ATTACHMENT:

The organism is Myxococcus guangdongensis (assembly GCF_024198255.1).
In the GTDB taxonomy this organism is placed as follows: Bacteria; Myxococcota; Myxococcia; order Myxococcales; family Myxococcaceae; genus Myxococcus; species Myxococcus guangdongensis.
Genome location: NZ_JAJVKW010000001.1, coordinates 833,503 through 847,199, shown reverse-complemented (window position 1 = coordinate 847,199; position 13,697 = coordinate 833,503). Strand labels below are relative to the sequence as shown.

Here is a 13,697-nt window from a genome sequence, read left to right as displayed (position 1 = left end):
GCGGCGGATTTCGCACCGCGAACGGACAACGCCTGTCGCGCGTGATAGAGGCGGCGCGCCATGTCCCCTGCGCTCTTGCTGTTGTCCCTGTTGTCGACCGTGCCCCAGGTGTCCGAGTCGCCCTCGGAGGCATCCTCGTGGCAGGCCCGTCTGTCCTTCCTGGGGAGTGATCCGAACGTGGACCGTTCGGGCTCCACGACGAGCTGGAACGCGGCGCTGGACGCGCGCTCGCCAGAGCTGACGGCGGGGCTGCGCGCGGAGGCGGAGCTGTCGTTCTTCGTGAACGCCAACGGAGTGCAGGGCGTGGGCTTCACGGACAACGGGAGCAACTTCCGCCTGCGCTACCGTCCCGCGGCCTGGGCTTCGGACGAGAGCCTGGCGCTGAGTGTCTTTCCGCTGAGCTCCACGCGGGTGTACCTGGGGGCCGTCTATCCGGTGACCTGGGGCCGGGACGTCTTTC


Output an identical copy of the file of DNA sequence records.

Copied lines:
The organism is Myxococcus guangdongensis (assembly GCF_024198255.1).
In the GTDB taxonomy this organism is placed as follows: Bacteria; Myxococcota; Myxococcia; order Myxococcales; family Myxococcaceae; genus Myxococcus; species Myxococcus guangdongensis.
Genome location: NZ_JAJVKW010000001.1, coordinates 833,503 through 847,199, shown reverse-complemented (window position 1 = coordinate 847,199; position 13,697 = coordinate 833,503). Strand labels below are relative to the sequence as shown.

Here is a 13,697-nt window from a genome sequence, read left to right as displayed (position 1 = left end):
GCGGCGGATTTCGCACCGCGAACGGACAACGCCTGTCGCGCGTGATAGAGGCGGCGCGCCATGTCCCCTGCGCTCTTGCTGTTGTCCCTGTTGTCGACCGTGCCCCAGGTGTCCGAGTCGCCCTCGGAGGCATCCTCGTGGCAGGCCCGTCTGTCCTTCCTGGGGAGTGATCCGAACGTGGACCGTTCGGGCTCCACGACGAGCTGGAACGCGGCGCTGGACGCGCGCTCGCCAGAGCTGACGGCGGGGCTGCGCGCGGAGGCGGAGCTGTCGTTCTTCGTGAACGCCAACGGAGTGCAGGGCGTGGGCTTCACGGACAACGGGAGCAACTTCCGCCTGCGCTACCGTCCCGCGGCCTGGGCTTCGGACGAGAGCCTGGCGCTGAGTGTCTTTCCGCTGAGCTCCACGCGGGTGTACCTGGGGGCCGTCTATCCGGTGACCTGGGGCCGGGACGTCTTTC